The state funeral procession for George HW Bush came through Grimes County last Thursday. It was the first state funeral since Gerald Ford’s procession in 2006. And in all likelihood, it is the last time Grimes County will see a state funeral procession.
We got out to talk with folks from the Navasota area and beyond about what the president means to them, and what this event means to a town like Navasota.
Bill Thomas from Trinity, Texas talked about it first and he said they came simply wanted to pay their respects.
“Well, he just seemed like a really down to earth guy. He used to sit in front of us at the rodeo…so we used to see him every year. Anyway, he just seemed like a nice guy and we wanted to come out and pay our respects and we figured Navasota was a good town to come to,” Thomas said.
Navasota resident, and owner of Muddy Water Bookstore, Suzie Linnenbank said that the energy around town for the trains passing was a sight to behold.
“I am so excited to have folks from out of town wandering the streets of Navasota…it is so monumental to this city. We are never going to see this again. The energy here is beautiful, it is amazing. And I am very happy to be part of it,” said Linnenbank.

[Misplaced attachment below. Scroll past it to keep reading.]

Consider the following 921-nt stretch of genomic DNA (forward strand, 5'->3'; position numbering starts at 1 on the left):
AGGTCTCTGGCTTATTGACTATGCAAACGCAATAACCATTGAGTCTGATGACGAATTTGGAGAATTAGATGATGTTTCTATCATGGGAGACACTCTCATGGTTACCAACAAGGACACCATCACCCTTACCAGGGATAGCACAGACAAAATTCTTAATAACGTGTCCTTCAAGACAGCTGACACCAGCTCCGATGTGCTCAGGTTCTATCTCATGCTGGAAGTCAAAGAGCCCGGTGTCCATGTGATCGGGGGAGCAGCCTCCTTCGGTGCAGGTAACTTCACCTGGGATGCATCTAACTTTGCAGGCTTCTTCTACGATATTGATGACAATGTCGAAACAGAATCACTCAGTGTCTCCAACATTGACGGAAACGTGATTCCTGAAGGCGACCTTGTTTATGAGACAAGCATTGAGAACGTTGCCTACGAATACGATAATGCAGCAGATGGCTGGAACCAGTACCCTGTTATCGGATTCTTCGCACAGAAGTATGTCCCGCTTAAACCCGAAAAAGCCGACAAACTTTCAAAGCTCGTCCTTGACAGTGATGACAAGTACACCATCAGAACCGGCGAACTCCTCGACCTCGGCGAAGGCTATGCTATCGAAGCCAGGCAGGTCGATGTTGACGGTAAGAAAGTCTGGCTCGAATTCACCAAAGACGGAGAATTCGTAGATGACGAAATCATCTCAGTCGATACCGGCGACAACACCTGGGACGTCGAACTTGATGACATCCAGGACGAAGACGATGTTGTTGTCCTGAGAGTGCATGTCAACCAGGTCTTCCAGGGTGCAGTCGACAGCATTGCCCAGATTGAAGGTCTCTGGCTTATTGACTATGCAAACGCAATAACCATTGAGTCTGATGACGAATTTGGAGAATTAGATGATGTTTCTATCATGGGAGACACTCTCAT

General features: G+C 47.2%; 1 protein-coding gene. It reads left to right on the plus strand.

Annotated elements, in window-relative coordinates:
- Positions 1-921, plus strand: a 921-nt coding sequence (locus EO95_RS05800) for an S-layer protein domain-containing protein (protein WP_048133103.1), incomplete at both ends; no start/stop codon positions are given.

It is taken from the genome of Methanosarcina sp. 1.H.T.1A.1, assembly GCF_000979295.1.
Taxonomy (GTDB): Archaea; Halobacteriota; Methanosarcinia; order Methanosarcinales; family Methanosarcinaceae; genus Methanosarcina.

The mood during the trains passing was somber. All in all, a few thousand toughed out the rain and the cold to see the presidents procession pass. Things remained mostly quiet and some members of the crowd saluted at the family passed.
Midland, Texas resident Bruce Day said that driving almost 8 hours to honor the president is a small price to pay.
“This guy is a war hero. He has done more than any man, before or since then, to influence my life and my way of life. So, to come down here, take my cap off and bow my head when he goes by in the rain is no big deal for me,” Day said smiling.
Residents from all over the state were in Navasota, from Schulenburg to Midland to Dallas.
Sarah Jennings from Bluebonnet Collectibles in Navasota said it is a special day for the city and an event that her children will be able to talk about for years to come.
“It is just a wonderful thing,” Jennings said. “All my five children will be out there watching as the train passes by. And they will be able to tell their children about it. It is just a great day to be a Navasota resident.”
The train passed at about 2:30 pm through Navasota. The 41st president was interred in a private ceremony last Thursday at the George Bush Library in College Station. The library and grave site are now open for visitation.